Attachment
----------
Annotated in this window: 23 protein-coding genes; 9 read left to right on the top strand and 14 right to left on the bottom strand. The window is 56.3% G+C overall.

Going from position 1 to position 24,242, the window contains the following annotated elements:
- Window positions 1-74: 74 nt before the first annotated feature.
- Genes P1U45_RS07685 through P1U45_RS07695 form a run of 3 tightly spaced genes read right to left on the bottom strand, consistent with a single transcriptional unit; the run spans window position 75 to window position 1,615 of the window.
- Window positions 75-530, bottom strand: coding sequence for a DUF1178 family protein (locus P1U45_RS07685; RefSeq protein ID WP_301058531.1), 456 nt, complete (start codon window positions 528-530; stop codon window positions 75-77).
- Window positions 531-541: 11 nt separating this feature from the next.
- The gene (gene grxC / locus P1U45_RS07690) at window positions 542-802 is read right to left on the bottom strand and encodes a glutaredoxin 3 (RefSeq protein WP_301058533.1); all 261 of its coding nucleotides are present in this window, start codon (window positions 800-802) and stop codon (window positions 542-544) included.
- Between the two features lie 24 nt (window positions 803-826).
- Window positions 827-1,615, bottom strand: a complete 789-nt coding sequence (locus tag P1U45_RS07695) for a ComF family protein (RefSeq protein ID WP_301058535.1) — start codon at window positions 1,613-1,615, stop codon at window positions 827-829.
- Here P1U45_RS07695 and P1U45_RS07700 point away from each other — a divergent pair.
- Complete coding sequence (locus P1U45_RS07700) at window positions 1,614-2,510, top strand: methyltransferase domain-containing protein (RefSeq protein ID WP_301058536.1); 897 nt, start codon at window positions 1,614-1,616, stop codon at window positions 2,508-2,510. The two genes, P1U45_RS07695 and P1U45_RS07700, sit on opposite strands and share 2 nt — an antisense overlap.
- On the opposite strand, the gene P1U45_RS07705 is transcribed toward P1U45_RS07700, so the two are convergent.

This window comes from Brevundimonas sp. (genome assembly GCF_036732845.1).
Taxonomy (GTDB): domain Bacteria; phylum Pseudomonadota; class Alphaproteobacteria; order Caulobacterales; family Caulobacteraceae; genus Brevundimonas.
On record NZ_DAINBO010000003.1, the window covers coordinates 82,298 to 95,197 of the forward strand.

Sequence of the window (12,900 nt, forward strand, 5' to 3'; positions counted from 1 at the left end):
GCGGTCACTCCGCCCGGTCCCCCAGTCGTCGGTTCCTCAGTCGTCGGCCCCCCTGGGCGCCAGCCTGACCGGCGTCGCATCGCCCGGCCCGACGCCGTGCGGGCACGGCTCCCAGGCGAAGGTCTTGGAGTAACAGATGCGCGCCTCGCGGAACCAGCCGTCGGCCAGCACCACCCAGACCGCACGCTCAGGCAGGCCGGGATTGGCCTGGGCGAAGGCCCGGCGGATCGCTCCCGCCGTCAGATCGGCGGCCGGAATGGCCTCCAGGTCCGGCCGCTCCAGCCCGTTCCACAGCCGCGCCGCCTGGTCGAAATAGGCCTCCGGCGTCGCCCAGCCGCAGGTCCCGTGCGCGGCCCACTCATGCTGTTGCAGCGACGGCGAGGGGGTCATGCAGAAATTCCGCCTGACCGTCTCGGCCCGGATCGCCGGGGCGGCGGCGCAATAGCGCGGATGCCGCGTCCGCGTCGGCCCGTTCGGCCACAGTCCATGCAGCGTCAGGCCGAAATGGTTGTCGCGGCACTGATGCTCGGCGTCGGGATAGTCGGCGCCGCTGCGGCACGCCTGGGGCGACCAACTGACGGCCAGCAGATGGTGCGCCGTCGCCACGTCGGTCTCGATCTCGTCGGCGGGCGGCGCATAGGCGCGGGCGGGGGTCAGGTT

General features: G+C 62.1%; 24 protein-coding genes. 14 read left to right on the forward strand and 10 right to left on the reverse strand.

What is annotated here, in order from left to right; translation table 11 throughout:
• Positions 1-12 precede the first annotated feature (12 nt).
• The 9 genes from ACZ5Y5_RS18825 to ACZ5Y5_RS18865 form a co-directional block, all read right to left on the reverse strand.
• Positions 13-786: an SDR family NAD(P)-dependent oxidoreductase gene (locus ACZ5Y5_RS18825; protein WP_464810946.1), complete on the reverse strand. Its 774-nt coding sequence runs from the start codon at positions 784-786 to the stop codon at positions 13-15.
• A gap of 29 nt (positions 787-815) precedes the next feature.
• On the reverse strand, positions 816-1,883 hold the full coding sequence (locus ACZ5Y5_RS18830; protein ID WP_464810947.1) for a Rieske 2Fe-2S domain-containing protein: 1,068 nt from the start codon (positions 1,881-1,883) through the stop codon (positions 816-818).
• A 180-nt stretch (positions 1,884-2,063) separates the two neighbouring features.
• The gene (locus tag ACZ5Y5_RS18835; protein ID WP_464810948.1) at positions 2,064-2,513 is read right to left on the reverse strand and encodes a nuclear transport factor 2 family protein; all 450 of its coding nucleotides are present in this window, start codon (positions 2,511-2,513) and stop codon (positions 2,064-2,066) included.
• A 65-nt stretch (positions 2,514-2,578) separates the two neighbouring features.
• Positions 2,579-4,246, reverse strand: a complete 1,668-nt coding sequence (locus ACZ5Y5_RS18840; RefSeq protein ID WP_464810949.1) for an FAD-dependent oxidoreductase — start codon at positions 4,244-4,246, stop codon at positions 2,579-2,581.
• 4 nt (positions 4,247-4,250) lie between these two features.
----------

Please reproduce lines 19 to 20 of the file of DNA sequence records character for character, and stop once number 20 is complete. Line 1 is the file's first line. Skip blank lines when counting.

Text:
What is annotated here, in order from left to right; translation table 11 throughout:
• Positions 1-12 precede the first annotated feature (12 nt).